The Subphylum Dinozoa is a member of the Phylum Myzozoa. Here is the complete "parentage" of Dinozoa:
The Subphylum Dinozoa is further organized into finer groupings including:
- Infraphylum (2): Dinoflagellata · Protalveolata
- Class (6): Apicomonadea · Blastodiniophyceae · Dinophyceae · Noctiluciphyceae · Perkinsea · Syndiniophyceae
The dinoflagellates (Greek d???? dinos "whirling" and Latin flagellum "whip, scourge") are a large group of flagellate protists. Most are marine plankton, but they are common in fresh water habitats as well. Their populations are distributed depending on temperature, salinity, or depth. Many dinoflagellates are known to be photosynthetic, but a large fraction of these are in fact mixotrophic, combining photosynthesis with ingestion of prey . Dinoflagellates are the largest group of marine eukaryotes aside from the diatoms. Being primary producers makes them an important part of the aquatic food chain. Some species, called zooxanthellae, are endosymbionts of marine animals and play an important part in the biology of coral reefs. Other dinoflagellates are colorless predators on other protozoa, and a few forms are parasitic (see for example Oodinium, Pfiesteria). [more]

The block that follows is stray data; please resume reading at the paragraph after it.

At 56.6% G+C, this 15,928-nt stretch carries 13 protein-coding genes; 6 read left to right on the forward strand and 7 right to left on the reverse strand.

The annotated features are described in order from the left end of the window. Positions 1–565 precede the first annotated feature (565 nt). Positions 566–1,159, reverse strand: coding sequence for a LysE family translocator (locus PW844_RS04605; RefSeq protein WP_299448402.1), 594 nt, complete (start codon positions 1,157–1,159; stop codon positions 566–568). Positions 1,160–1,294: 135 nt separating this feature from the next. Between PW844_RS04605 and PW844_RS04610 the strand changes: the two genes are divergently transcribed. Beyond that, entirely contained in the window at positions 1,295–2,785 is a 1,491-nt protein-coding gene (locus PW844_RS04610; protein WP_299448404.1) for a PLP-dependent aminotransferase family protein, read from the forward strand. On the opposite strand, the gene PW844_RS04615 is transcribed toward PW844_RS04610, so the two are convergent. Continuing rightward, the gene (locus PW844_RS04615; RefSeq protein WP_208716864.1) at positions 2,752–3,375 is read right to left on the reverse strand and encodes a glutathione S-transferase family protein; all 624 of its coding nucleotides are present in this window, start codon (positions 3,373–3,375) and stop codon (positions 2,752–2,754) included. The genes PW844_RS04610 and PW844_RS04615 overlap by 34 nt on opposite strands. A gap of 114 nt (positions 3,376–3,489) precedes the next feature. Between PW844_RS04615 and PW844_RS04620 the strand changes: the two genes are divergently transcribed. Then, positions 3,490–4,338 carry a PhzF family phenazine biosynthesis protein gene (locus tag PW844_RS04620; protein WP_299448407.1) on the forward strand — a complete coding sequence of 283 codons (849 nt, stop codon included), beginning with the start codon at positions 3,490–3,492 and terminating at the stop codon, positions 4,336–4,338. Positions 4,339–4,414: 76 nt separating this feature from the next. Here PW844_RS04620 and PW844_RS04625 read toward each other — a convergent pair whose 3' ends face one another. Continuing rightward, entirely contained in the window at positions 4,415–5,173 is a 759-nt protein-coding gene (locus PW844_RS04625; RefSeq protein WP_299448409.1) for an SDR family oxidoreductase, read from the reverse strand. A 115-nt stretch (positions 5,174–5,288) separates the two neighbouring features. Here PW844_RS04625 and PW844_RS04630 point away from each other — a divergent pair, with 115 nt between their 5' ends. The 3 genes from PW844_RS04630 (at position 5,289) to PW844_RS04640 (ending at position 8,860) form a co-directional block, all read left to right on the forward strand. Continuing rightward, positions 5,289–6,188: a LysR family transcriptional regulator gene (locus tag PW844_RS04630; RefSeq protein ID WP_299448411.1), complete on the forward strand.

The Syndiniales are an order of dinoflagellates, found exclusively as endosymbionts of the tintinnid ciliates, crustacea and fish, protozoa, algae, other dinoflagellates. The trophic form is often multinucleate, and ultimately divides to form motile spores, which have two flagella in typical dinoflagellate arrangement. They lack a theca and chloroplasts, and unlike all other orders, the nucleus is never a dinokaryon. A well-studied example is , which is a parasite of other dinoflagellates and may play a part in ending red tides. [more]
At least 23 species and subspecies belong to the Class Syndiniophyceae.
More info about the Class Syndiniophyceae may be found here.
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